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Finding Betty Crocker: The Secret Life of America's First Lady of Food by Susan Marks
...or could have been! I just picked up this book at the Dollar store yesterday. I was surprised at Betty Crocker's secret life... though my favorite cookbook is the 1958 Betty Crocker one my Grandma gave me, Betty Crocker is in my mind regulated to a red spoon on a cake mix box (and I do not like cake mixes, as I was raised on a home-made dinette cake, which recipe I just now remembered came from a Betty Crocker cookbook!) There are recipes and boxed foods with Betty Crocker's name on them, but "she" is no more to me than that. But in the old days, she was so real to Americans that they thought she was real. She was the second-best-known woman in America behind Eleanor Roosevelt. She received nearly 5,000 letters a day. I never knew she was a radio personality. And what she said on the radio surprised me even more.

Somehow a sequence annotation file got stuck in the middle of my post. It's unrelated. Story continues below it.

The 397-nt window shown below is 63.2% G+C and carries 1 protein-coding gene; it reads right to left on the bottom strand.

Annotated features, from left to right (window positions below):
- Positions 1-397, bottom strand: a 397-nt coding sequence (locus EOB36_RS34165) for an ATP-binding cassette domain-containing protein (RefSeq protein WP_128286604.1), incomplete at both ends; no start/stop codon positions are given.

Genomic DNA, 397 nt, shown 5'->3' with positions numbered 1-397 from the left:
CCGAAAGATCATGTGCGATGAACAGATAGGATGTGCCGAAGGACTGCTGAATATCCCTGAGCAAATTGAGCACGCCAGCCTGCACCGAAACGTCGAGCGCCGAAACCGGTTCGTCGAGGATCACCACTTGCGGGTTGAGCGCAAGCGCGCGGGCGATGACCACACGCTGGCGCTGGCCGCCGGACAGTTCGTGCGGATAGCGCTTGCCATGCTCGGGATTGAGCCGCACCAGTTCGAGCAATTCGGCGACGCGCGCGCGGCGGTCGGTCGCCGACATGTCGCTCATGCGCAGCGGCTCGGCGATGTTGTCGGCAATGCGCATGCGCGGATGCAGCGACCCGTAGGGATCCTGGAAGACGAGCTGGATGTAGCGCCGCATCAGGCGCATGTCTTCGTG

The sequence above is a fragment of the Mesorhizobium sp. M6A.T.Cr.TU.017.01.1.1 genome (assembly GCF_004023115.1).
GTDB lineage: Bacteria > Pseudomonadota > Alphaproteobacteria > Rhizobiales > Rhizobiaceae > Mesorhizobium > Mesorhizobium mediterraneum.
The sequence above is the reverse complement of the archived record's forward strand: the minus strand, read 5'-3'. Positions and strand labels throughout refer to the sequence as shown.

I could just imagine a time when homemakers prepared dinner in the kitchen, or folded their laundry, and listened to Betty Crocker (aka Marjorie Childs Husted and many actresses across the country who read Husted's scripts) dispense not only cooking advice and flour advertisements, but housekeeping advice, husband-keeping advice, and shared listener's letters from across America. As encouraging as it was to 1920's gals who could not cook to have an on-air cooking school, it would have been more encouraging to hear the motherly woman's voice cheering folk on during the depression, a world war, and lastly as a homemaker's champion in the early 1950's.
The eerie thing was that the Betty Crocker of back then, so much more than a red spoon on a cake mix box, sounded just like my mother. I know it could not have been her, as she came on the scene too young to participate by the time Betty Crocker's radio career had ended. I told Mom that she could be the new Betty Crocker-- filling that empty part of the housekeeper's day that we did not know we were missing!